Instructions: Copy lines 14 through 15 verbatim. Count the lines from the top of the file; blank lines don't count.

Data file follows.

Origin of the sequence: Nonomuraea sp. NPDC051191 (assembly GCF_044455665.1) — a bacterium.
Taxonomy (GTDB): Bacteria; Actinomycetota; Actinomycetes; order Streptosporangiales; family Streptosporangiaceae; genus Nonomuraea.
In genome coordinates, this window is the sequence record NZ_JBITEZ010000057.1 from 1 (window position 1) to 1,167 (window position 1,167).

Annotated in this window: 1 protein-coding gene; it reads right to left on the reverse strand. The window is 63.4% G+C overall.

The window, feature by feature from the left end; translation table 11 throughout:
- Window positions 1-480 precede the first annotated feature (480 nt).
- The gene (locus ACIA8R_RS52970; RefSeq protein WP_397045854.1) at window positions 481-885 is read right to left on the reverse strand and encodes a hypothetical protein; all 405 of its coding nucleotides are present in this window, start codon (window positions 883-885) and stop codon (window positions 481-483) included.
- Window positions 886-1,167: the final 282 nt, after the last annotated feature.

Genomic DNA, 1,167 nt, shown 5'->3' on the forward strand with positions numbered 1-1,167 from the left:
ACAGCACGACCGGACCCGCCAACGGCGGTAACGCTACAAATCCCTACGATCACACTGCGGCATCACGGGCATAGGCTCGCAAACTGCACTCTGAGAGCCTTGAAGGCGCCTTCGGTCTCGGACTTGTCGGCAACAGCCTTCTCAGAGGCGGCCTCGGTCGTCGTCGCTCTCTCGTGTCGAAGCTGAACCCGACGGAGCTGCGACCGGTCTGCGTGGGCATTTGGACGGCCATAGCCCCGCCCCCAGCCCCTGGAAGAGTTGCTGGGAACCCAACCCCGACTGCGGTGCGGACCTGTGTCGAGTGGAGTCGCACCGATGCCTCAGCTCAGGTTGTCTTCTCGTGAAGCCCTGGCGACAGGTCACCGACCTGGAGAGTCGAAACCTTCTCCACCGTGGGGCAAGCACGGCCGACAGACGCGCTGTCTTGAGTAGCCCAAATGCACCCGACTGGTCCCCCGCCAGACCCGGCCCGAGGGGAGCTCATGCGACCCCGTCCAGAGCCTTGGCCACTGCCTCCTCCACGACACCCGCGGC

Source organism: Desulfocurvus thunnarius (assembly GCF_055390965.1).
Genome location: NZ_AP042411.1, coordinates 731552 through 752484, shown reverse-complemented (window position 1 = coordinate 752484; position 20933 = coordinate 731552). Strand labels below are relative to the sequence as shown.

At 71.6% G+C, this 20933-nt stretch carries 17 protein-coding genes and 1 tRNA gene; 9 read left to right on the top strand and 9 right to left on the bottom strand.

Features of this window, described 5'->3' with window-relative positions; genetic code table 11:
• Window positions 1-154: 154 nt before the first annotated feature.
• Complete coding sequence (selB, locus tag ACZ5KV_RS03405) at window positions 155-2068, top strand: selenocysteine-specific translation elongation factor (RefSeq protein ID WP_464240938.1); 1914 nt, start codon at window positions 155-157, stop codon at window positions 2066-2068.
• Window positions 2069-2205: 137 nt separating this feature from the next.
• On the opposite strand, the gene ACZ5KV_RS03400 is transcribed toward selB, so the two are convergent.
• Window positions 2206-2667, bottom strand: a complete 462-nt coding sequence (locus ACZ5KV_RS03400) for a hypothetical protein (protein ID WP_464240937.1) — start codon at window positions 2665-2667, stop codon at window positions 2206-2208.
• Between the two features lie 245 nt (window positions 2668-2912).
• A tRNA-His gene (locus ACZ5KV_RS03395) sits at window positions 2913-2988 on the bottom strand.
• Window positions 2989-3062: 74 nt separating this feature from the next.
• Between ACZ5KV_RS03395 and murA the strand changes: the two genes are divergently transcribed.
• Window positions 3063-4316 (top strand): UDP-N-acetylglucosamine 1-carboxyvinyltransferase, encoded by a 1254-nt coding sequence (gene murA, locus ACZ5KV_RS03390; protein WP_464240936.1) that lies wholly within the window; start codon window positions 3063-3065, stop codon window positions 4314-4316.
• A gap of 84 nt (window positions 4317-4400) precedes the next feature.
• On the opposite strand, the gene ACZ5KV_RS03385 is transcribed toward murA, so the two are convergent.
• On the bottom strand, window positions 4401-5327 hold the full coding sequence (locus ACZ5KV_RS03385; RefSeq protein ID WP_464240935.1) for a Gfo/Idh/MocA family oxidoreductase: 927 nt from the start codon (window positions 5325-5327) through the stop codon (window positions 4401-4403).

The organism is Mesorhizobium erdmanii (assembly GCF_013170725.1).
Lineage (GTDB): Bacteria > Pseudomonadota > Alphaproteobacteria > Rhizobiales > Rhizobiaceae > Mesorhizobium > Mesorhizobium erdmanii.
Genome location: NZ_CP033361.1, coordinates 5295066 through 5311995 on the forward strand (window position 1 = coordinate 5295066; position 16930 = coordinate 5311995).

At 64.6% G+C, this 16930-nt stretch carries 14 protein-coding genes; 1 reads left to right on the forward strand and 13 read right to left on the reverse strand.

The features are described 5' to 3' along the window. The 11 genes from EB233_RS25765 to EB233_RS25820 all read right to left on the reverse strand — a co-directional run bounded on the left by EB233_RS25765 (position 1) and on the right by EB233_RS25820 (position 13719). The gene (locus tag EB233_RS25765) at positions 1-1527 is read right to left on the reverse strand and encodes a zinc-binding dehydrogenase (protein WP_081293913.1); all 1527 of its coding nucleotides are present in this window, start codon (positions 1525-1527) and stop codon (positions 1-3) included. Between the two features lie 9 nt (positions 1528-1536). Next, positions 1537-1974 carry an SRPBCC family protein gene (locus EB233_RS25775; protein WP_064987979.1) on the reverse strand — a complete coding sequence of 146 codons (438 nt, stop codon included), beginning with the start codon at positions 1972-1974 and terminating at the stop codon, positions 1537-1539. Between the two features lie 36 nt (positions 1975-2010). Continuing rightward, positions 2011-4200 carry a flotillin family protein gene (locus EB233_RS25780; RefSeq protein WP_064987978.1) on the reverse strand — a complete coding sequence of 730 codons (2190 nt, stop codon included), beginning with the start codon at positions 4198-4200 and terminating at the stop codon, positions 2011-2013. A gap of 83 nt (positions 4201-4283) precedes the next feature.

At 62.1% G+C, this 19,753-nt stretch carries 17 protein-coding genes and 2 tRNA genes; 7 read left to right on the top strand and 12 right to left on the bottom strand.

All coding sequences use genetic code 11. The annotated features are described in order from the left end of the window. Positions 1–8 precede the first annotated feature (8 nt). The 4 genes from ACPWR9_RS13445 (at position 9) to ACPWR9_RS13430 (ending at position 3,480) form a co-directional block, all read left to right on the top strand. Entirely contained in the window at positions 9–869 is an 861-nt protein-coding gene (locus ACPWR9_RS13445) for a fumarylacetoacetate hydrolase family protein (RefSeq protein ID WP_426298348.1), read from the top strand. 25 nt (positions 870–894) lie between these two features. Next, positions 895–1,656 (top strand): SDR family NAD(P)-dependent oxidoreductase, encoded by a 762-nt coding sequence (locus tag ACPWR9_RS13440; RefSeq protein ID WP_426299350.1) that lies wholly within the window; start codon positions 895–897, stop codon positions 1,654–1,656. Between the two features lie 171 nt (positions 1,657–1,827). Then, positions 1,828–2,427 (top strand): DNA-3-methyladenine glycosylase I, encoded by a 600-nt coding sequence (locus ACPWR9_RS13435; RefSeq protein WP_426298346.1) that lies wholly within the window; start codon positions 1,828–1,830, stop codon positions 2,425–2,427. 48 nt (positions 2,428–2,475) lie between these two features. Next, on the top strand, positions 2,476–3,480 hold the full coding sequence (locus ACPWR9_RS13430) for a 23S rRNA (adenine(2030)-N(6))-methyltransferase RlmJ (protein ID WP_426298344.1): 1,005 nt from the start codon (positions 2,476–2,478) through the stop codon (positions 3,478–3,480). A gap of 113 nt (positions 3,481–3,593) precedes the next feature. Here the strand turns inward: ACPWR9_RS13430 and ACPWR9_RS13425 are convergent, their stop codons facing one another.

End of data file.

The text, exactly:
Features of this window, described 5'->3' with window-relative positions; genetic code table 11:
• Window positions 1-154: 154 nt before the first annotated feature.